Steamed plain rice

Steamed rice is not always cooked in a rice cooker. As a matter of fact, I have not cooked rice in a rice cooker too often. Here is how to make it in a pot. First, there is the sticky rice, which I hardly cook, and then there is the fluffy, yet separated rice, which I will explain.

Serves 4-6

Ingredients:

Large, non-stick pot

Strainer, with small holes

Rice, 3 cups uncooked (Preferably Indian Basmati Rice)

Olive oil, 2 tablespoons

Salt, 1 teaspoon

Water, 5 cups

Pour 5 cups of water, 1/2 tablespoon of olive oil, 1 teaspoon salt into the large non-stick pot, and bring to boil on high heat. Pour rice into pot, and allow it to cook like spagetti. If the water is running out, add more water. To tell you the truth, I never stick to any sort order with how much things to add. The key is that you need plenty of water to cook the rice in.

When the rice is 80% cooked, like in 10 minutes or so, take one grain and press it between thumb and index finger. It should be still a little hard in the middle, so don't overcook. Strin rice in a strainer with small holes, because it would not be a good thing to feed your rice to the garbage disposal. Wash out some of the rice starch with cold water, and drain all water.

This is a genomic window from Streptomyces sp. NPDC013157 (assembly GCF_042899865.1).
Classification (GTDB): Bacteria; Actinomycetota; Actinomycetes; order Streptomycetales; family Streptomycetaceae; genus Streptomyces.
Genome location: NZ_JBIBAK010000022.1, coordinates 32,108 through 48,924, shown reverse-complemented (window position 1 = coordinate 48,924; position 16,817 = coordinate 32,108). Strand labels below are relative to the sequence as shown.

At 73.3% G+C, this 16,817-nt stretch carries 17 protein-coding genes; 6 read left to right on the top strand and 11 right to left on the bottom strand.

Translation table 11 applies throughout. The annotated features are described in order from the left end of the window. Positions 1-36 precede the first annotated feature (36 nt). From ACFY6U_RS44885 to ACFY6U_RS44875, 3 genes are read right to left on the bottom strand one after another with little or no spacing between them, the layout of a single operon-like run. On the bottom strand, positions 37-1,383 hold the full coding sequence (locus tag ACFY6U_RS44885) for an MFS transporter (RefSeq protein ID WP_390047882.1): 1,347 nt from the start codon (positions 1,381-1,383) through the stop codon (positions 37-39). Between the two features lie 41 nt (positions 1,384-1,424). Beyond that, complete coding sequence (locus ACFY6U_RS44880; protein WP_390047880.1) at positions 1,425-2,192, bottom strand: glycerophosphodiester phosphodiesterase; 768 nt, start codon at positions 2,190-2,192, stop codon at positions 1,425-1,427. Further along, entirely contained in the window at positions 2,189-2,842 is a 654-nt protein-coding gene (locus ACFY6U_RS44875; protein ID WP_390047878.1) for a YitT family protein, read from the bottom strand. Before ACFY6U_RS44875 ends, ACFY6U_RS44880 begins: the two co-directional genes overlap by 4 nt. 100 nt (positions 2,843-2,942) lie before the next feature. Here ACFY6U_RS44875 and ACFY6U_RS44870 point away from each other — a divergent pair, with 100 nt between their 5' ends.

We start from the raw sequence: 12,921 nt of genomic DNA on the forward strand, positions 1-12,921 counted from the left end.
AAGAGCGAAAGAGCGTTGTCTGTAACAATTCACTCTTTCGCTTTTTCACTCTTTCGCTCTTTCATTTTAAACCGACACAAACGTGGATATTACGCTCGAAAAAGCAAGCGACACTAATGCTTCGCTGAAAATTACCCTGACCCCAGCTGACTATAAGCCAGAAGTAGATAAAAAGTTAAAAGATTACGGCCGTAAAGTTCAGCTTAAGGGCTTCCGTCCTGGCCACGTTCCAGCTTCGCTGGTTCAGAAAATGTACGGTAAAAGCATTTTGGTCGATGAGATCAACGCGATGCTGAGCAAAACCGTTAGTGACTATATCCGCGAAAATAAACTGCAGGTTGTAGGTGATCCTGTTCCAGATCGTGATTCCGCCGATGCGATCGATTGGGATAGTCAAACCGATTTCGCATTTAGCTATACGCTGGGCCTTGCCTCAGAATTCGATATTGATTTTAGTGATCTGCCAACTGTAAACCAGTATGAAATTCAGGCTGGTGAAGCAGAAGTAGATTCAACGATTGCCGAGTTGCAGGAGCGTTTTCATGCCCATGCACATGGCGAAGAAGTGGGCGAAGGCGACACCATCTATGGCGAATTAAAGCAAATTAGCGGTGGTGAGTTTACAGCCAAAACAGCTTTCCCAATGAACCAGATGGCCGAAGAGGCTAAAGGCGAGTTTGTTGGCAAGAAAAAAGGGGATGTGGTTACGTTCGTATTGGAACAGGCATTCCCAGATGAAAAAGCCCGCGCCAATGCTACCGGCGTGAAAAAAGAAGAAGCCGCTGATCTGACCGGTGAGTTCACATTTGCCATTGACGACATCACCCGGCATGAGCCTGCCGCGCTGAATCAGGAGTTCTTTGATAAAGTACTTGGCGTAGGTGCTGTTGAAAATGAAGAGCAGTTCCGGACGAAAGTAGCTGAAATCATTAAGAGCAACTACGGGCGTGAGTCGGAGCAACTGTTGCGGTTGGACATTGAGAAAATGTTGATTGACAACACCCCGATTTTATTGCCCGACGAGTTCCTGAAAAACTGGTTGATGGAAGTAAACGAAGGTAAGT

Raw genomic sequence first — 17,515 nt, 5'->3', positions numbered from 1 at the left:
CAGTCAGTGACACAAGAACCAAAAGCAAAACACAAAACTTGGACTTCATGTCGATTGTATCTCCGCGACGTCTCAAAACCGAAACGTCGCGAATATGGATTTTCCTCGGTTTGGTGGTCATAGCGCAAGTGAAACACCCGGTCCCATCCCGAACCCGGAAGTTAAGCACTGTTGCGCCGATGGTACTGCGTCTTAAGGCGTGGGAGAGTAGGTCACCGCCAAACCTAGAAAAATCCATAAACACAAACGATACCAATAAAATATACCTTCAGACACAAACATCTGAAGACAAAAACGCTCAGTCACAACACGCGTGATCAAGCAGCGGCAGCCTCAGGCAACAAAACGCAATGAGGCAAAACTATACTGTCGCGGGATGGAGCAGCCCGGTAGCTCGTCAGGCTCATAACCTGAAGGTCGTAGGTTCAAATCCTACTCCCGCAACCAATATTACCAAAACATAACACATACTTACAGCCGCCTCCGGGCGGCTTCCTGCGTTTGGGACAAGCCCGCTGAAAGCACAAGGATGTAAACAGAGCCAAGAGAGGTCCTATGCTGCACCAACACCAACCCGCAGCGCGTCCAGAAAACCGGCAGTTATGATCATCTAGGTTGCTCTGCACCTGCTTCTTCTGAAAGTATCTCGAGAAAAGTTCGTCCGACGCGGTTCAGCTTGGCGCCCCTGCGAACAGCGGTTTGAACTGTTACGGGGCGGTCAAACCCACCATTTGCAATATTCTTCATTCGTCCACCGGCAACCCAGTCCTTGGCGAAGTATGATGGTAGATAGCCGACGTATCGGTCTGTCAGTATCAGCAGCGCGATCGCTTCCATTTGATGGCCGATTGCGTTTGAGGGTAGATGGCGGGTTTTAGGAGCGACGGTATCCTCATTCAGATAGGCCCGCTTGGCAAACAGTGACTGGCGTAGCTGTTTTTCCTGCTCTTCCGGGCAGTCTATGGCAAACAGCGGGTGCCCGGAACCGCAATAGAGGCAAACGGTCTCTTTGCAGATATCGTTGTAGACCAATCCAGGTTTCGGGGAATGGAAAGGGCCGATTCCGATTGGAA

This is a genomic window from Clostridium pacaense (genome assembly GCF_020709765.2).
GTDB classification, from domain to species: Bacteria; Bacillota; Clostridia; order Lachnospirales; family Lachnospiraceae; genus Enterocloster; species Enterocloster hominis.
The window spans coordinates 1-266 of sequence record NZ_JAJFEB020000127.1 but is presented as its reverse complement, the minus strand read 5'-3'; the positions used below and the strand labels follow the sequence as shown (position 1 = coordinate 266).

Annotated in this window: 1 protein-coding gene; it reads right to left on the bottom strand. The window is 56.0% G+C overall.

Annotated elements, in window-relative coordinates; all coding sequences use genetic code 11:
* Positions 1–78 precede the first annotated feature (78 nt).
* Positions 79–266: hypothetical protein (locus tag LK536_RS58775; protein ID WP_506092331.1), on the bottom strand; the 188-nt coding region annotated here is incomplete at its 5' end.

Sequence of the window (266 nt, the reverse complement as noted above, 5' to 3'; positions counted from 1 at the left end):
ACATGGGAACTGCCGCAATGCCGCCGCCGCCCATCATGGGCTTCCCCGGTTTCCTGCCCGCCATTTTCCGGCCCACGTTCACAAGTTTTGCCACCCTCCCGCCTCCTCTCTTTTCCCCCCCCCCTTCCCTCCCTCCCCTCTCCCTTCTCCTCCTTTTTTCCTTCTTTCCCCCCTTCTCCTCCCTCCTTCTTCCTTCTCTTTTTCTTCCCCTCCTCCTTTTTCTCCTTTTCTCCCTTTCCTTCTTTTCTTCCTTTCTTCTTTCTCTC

Pour the rest of the olive oil (1 1/2 tablespoon) in the pot and pour drained rice back into the pot, put on the lid, and leave on high heat for 3-4 minutes, allowing steam to build. Peak under the lid to see if you have steam, if so, reduce heat, and let rice cook on low heat for 10-15 minutes. The key is to keep the heat high, until steam builds in the pot, and then lower heat to prevent burning.

Tips

Different rice behave differently. The reason we started cooking the rice with so much water is because we would strain the rice. Once the rice is strained, and you are at the steaming stage, adding water to the steaming rice is only for when you feel the rice is not soft, or not enough steam is present.

The olive oil under the rice lets the bottom turn golden and crunchy, and very appetizing.

The Basmati rice cooks much better than the regular rice with this recipe.